The thing about a loop is that, theoretically, it doesn't end. You begin where you are. But where do you stop?
That's what Bill Nedderman was contemplating last August near Chicago, 5,500 miles into his 6,000 Great Loop of the eastern United States in a 70-pound homemade canoe. He'd spent the last 10 months paddling down the Mississippi, along the Gulf Coast, Florida and Atlantic seaboard, up the St. Lawrence Seaway and along four of the Great Lakes.
Soon he'd be back where he started, his hometown of Lovilia, Iowa, population 583. The thought of closing the loop seemed to make Nedderman a bit uneasy. "Maybe I'll be like Bernard Moitessier," he said with a little laugh, referring to the Frenchman who held an insurmountable lead in a solo round-the-world sailing race. Instead of collecting his prize, Moitessier sailed another 15,000 miles to Tahiti.
Nedderman travels just like he lives: off the grid. You have to send him an email and wait for him to land somewhere with a public library to check his inbox. He doesn't use capital letters or punctuation in his replies, which resemble free verse poetry. Calling him doesn't work.
"I can't figure out how to get messages. It's a little embarrassing," he says, given that he installs business phone systems whenever he needs money. That's not often. Last year he spent $2,500.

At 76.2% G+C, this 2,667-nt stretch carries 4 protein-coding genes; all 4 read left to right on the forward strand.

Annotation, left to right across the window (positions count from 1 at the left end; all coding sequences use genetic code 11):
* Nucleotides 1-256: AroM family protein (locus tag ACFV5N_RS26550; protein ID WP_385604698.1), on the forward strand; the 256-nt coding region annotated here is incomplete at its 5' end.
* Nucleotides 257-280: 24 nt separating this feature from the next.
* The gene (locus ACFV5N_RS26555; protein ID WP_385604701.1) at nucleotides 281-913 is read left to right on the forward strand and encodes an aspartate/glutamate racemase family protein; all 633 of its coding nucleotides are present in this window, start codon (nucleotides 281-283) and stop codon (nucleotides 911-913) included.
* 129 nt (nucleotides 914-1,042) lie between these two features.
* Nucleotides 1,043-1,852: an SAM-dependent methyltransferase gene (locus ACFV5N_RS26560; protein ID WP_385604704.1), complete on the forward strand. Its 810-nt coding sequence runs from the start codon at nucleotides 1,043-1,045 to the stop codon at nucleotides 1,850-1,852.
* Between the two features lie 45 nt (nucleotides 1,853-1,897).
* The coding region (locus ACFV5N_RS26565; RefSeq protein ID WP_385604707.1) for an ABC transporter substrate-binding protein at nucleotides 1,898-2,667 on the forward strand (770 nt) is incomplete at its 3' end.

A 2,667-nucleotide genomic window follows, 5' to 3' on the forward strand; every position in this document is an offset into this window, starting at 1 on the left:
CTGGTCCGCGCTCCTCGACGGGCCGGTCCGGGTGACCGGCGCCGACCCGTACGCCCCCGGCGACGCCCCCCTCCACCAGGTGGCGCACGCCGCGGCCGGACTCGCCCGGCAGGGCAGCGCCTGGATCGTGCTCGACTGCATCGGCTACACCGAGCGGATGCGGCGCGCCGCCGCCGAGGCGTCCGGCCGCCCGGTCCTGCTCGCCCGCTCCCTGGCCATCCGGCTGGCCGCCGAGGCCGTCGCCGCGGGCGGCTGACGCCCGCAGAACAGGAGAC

Nedderman is the definition of stealth. He never pays for a campsite. His tent is an 8-by-8-foot tarp. "It's black, so that kind of helps," he says. He has not always traveled alone: "I had a German girlfriend who came with me for 12 years. Then she wanted a more traditional life and went back to Germany."
That was in 2004.
For most of us, canoeing the Great Loop would be the trip of a lifetime. For Nedderman, such adventures are his life. He's canoed 32,000 miles, biked 63,000 miles, hiked 34,200 miles and camped out 5,800 nights. He's paddled Lewis and Clark's route from west to east and to the Arctic Ocean from Minnesota. He's biked coast-to-coast and border-to-border. He's hiked the Appalachian Trial, the Continental Divide Trail and the Pacific Crest Trail—three times each. He's always planning three, four trips ahead, fearing the fog of "what now?" that comes with the end of the road.
"I'm not trying to be the first or the fastest or the farthest or the oldest or anything like that. I do it for the fun of it," Nedderman said in August, before paddling away.
Around New Years I sent him an email, and a few weeks after that I got his reply. A dozen lines of free verse, no caps. He'd finished the Great Loop on Sept 28, and then pulled a Moitessier of sorts—turning around and paddling 235 miles up the Mississippi and Des Moines rivers to Ottumwa, Iowa. He cooled his heels for all of three weeks before cycling to Tennessee for Thanksgiving, and on to Texas for Christmas. He'd emailed me from Florida, where he was "doing six weeks of hiking" and planning a summer paddling trip in Canada. — Jim Bloch